'Liverpool broke my heart… revenge would be sweet', says Everton keeper Howard after Wembley pain
08:39 GMT, 27 October 2012
It only takes a couple of minutes in Tim Howard’s company to appreciate he is one of life’s happier souls.
An infectious and bubbly character, the universal popularity he enjoys within Everton’s dressing room is matched by the respect the goalkeeper is afforded by the Goodison Park crowd.
Take Howard back to the events of April 14, 2012, however, and there is a sudden change in that sunny demeanour. The build-up to a Merseyside derby is invariably dominated by talk of past skirmishes but Howard, like all Evertonians, finds it a struggle to pore over the most recent battle.
All smiles: Tim Howard is happy with Everton's start to the season
That was the day Everton allowed an FA Cup final place to squirm from their grasp, when mistakes turned a 1-0 lead into a 2-1 defeat. They went on to finish above Liverpool in the Barclays Premier League but, after Wembley, the achievement felt hollow.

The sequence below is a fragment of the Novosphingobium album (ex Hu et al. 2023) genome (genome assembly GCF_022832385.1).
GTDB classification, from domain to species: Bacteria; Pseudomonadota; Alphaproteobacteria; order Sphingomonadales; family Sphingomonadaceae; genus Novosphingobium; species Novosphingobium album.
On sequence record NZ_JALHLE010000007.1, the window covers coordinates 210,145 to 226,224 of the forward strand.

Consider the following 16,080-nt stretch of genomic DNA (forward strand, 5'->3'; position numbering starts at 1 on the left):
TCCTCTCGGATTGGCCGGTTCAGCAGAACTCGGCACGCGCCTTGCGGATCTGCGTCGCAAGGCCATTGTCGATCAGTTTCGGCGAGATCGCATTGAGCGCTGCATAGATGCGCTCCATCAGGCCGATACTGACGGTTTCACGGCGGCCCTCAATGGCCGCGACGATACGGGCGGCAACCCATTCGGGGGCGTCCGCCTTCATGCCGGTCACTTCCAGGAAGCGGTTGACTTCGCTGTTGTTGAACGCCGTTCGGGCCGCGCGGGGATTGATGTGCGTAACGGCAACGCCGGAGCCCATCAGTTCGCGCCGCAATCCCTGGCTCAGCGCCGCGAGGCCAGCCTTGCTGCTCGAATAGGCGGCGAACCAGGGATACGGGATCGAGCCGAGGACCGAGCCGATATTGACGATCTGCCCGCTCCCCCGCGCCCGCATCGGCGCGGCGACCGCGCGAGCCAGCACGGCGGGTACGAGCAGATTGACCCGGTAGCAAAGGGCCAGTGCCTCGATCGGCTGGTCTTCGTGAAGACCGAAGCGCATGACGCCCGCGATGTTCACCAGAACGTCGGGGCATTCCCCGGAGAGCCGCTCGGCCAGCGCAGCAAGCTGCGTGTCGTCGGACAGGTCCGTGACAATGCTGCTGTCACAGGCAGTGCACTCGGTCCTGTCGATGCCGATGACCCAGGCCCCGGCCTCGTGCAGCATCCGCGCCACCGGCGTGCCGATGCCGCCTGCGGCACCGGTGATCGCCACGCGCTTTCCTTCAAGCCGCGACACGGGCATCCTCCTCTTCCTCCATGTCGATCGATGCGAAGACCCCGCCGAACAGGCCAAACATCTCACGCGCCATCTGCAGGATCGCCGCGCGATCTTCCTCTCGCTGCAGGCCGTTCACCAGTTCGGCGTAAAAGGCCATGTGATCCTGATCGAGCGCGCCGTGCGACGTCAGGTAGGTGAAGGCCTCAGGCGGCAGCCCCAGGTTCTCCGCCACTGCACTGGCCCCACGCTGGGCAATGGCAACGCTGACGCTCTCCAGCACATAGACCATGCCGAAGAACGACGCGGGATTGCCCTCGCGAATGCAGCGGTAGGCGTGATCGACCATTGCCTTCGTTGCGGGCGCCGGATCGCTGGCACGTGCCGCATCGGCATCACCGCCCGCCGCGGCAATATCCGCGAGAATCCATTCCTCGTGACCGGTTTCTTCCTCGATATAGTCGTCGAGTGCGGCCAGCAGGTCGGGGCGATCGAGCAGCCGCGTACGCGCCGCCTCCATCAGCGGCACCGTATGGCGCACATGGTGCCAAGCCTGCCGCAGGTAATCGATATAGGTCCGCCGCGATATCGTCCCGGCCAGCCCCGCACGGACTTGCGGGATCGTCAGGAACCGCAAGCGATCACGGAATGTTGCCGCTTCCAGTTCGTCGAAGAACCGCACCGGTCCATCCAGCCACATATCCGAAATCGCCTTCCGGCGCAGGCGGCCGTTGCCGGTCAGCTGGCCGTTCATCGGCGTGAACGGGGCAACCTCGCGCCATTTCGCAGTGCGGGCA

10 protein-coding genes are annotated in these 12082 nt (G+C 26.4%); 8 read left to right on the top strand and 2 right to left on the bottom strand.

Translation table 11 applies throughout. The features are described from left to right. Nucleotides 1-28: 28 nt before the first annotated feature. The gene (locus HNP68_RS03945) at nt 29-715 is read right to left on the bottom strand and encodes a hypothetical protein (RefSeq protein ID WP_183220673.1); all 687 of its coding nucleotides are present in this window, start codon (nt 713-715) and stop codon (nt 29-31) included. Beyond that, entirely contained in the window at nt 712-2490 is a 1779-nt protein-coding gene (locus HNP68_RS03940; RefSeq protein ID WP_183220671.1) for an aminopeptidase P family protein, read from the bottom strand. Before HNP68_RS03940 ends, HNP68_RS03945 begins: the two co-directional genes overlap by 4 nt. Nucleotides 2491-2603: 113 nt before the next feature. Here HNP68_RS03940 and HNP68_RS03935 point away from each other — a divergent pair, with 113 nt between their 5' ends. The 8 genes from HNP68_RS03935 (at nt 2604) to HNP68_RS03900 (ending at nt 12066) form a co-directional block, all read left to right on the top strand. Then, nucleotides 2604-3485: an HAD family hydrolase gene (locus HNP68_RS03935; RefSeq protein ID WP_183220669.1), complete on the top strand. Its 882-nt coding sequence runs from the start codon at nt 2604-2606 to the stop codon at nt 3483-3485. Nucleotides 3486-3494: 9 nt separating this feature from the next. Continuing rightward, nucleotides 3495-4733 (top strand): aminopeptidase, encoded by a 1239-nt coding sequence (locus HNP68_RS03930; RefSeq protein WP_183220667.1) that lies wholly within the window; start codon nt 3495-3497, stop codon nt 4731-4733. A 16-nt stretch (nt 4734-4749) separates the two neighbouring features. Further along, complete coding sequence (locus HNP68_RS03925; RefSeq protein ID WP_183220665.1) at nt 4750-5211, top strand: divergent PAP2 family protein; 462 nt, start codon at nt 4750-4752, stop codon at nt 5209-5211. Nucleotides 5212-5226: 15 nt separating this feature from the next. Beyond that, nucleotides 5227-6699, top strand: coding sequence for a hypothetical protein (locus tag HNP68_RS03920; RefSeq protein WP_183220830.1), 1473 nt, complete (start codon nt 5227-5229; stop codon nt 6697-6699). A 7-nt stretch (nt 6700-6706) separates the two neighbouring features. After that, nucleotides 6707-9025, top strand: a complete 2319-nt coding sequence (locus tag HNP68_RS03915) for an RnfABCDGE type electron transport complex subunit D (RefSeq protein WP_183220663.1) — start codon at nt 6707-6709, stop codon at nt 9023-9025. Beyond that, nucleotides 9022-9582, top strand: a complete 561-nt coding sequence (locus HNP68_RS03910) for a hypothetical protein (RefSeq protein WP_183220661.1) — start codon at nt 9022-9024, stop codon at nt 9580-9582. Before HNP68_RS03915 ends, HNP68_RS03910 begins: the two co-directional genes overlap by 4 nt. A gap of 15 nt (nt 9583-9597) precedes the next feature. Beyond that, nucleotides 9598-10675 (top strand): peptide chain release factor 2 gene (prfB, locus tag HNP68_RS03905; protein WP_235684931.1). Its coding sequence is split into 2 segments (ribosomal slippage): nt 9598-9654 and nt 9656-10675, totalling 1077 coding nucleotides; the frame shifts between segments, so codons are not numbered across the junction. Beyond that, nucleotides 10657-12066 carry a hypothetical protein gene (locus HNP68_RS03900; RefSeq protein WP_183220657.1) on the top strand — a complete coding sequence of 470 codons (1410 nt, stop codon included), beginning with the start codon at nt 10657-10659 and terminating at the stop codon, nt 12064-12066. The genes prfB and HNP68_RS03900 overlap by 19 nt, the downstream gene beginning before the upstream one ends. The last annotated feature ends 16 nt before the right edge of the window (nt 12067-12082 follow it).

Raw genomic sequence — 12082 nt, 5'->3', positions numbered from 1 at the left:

‘Look, it was a big occasion,’ Howard sighs, shaking his head wearily. ‘It was one we felt we were right for. We felt it was our moment. Not because of destiny or anything like that. We felt we were playing better, which we were. Our form was excellent.
‘For us to lose like we did having played better in large parts of the game — that is my view, they will have theirs — was just so … look, they just shone when it was time and we didn’t. We were on the cusp of a final and then we weren’t. It was just heartbreaking.
‘Finishing above them last season was the least we could do, to be honest. We lost twice to them in the league, then lost the heartbreaker. It really felt dreary, as far as we were concerned. The only glimmer of hope we had was to finish above them to say, “You know what We got one over them”.’ He pauses after that answer.
Day to forget: Howard is beaten by Luis Suarez (centre) as Liverpool defeat Everton in the FA Cup semi-final